After adjusting for sex, trends over time, Medicaid status, and primary clinic, GHC children receiving IPV as their first polio vaccination were as likely to be up-to-date at age 12 months as children receiving OPV (risk ratio [RR]=1.1; 95% confidence interval [CI]=1.0-1.3). KPNC children receiving IPV as their first polio vaccination also were as likely as those receiving OPV to be up-to-date (RR=1.0; 95% CI=0.9-1.0). At GHC, children enrolled in Medicaid had lower coverage levels at age 12 months (71% up-to-date among Medicaid enrollees compared with 83% among nonenrollees); KPNC Medicaid enrollees and non-Medicaid enrollees had similar up-to-date status (90% compared with 91%, respectively). Among GHC Medicaid enrollees, vaccination with IPV was not significantly associated with a decreased up-to-date status (68% at age 12 months among IPV recipients compared with 73% at age 12 months among OPV recipients). At KPNC, Medicaid enrollees receiving IPV were as likely to be up-to-date as those receiving OPV (91% compared with 90%, respectively).
RL Davis, LK Mell, A Zavitkovsky, RS Thompson, Immunization Studies Program, Center for Health Studies, Group Health Cooperative, Seattle, Washington. TA Lieu, Div of Research, AM Capra, C Quesenberry, SB Black, HR Shinefield, Kaiser Permanente of Northern California, Oakland, California. Child Vaccine Preventable Diseases Br, Epidemiology and Surveillance Div and Health Svcs Research and Evaluation Br, Immunization Svcs Div, National Immunization Program, CDC.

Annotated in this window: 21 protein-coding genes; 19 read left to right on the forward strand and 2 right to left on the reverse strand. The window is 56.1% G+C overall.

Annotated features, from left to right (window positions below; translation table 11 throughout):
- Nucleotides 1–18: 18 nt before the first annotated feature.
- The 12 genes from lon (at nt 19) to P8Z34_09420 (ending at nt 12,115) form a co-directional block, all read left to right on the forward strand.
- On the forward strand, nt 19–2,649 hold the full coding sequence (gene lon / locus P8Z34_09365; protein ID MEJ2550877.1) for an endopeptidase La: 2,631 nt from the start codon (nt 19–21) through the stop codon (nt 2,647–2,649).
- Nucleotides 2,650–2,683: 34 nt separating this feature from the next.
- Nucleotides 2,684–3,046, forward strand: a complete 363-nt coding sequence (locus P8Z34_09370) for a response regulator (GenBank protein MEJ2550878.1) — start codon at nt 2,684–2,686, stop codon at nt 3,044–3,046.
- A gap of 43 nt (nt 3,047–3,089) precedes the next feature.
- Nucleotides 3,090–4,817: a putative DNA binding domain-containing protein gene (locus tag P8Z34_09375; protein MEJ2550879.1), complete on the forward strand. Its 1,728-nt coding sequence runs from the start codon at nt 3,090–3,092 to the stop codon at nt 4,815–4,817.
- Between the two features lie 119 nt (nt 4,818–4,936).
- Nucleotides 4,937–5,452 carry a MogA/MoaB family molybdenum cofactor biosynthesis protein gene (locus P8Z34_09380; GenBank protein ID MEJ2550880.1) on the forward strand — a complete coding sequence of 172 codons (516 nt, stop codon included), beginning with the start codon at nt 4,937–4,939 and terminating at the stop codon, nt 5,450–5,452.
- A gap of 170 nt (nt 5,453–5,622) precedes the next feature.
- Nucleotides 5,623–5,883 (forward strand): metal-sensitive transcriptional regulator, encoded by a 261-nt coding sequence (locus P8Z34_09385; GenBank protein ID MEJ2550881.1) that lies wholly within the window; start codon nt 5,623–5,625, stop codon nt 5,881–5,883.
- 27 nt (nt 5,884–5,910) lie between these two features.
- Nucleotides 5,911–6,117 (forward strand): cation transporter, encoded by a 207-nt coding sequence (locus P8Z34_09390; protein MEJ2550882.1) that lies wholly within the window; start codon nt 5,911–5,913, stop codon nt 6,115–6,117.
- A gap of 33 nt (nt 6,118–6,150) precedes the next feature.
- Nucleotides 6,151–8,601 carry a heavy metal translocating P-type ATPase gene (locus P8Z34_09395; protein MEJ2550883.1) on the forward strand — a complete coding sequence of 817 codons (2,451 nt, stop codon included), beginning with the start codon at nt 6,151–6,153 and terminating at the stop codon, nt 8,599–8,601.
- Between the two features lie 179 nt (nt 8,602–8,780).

The findings in this report indicate that use of IPV for the initial polio vaccine doses in these two West coast HMOs was not associated with decreases in vaccination coverage levels. These findings are consistent with evaluations conducted in other settings, including clinics serving children from low-income families.4- 6
An important ancillary finding from the study was that the sequential polio vaccination schedule was implemented to a much greater degree in the HMO that used a more centralized decision making process than in the HMO that relied on local decision making (82% compared with 36%, respectively, for the percentage of children who received IPV for their initial polio vaccination). In the United States, use of IPV increased from 6% of all polio vaccine doses distributed in 1996 to 29% in 1997 (CDC, unpublished data, 1998).
Despite the increased use of IPV, four cases of VAPP have occurred in the United States since January 1997. All cases were associated with receipt of the first or second dose of OPV vaccine in an all OPV schedule; three cases were in OPV recipients, and one case was in an adult contact of an OPV recipient.
To further reduce the incidence of VAPP by decreasing reliance on OPV for the initial doses of poliovirus vaccine, in October 1998, ACIP changed the routine childhood polio vaccination schedule. Use of OPV is no longer recommended for the first two doses except in special circumstances (e.g., a child whose parents do not accept the recommended number of injections or who will be traveling to areas with endemic polio). OPV remains the vaccine of choice for mass vaccination campaigns to control outbreaks associated with wild poliovirus.
Impact of the Sequential IPV/OPV Schedule on Vaccination Coverage Levels—United States, 1997. JAMA. 1999;281(3):223-224. doi:10.1001/jama.281.3.223